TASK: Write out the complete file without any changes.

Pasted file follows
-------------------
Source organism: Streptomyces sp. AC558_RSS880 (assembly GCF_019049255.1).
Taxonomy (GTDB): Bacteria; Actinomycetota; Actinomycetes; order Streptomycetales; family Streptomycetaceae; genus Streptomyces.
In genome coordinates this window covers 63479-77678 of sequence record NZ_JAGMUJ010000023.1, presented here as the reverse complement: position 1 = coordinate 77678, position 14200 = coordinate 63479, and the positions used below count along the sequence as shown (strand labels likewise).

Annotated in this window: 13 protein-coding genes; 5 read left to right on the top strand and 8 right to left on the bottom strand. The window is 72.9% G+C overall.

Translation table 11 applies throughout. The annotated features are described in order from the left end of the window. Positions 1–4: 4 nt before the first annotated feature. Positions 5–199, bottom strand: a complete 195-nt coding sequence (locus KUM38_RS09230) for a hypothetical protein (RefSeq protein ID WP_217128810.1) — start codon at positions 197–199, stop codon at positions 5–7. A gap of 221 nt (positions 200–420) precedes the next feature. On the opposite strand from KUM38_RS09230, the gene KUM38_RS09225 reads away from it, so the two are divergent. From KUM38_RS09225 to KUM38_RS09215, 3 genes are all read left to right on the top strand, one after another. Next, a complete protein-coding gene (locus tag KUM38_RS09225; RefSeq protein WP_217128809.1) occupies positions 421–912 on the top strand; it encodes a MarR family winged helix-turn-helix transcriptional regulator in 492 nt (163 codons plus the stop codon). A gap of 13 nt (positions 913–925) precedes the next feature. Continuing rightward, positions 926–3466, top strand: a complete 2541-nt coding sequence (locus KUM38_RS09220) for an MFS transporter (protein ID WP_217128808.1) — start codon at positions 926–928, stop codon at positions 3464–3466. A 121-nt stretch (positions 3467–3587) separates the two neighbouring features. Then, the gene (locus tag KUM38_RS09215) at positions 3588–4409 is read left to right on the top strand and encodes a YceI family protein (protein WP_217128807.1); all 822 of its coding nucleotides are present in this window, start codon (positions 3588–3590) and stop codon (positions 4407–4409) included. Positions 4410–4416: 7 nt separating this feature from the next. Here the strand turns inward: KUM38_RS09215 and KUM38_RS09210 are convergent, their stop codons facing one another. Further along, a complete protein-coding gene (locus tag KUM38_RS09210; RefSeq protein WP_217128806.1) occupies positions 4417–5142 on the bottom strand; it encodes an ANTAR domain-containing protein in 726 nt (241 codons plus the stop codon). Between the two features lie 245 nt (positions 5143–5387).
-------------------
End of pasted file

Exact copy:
Source organism: Streptomyces sp. AC558_RSS880 (assembly GCF_019049255.1).
Taxonomy (GTDB): Bacteria; Actinomycetota; Actinomycetes; order Streptomycetales; family Streptomycetaceae; genus Streptomyces.
In genome coordinates this window covers 63479-77678 of sequence record NZ_JAGMUJ010000023.1, presented here as the reverse complement: position 1 = coordinate 77678, position 14200 = coordinate 63479, and the positions used below count along the sequence as shown (strand labels likewise).

Annotated in this window: 13 protein-coding genes; 5 read left to right on the top strand and 8 right to left on the bottom strand. The window is 72.9% G+C overall.

Translation table 11 applies throughout. The annotated features are described in order from the left end of the window. Positions 1–4: 4 nt before the first annotated feature. Positions 5–199, bottom strand: a complete 195-nt coding sequence (locus KUM38_RS09230) for a hypothetical protein (RefSeq protein ID WP_217128810.1) — start codon at positions 197–199, stop codon at positions 5–7. A gap of 221 nt (positions 200–420) precedes the next feature. On the opposite strand from KUM38_RS09230, the gene KUM38_RS09225 reads away from it, so the two are divergent. From KUM38_RS09225 to KUM38_RS09215, 3 genes are all read left to right on the top strand, one after another. Next, a complete protein-coding gene (locus tag KUM38_RS09225; RefSeq protein WP_217128809.1) occupies positions 421–912 on the top strand; it encodes a MarR family winged helix-turn-helix transcriptional regulator in 492 nt (163 codons plus the stop codon). A gap of 13 nt (positions 913–925) precedes the next feature. Continuing rightward, positions 926–3466, top strand: a complete 2541-nt coding sequence (locus KUM38_RS09220) for an MFS transporter (protein ID WP_217128808.1) — start codon at positions 926–928, stop codon at positions 3464–3466. A 121-nt stretch (positions 3467–3587) separates the two neighbouring features. Then, the gene (locus tag KUM38_RS09215) at positions 3588–4409 is read left to right on the top strand and encodes a YceI family protein (protein WP_217128807.1); all 822 of its coding nucleotides are present in this window, start codon (positions 3588–3590) and stop codon (positions 4407–4409) included. Positions 4410–4416: 7 nt separating this feature from the next. Here the strand turns inward: KUM38_RS09215 and KUM38_RS09210 are convergent, their stop codons facing one another. Further along, a complete protein-coding gene (locus tag KUM38_RS09210; RefSeq protein WP_217128806.1) occupies positions 4417–5142 on the bottom strand; it encodes an ANTAR domain-containing protein in 726 nt (241 codons plus the stop codon). Between the two features lie 245 nt (positions 5143–5387).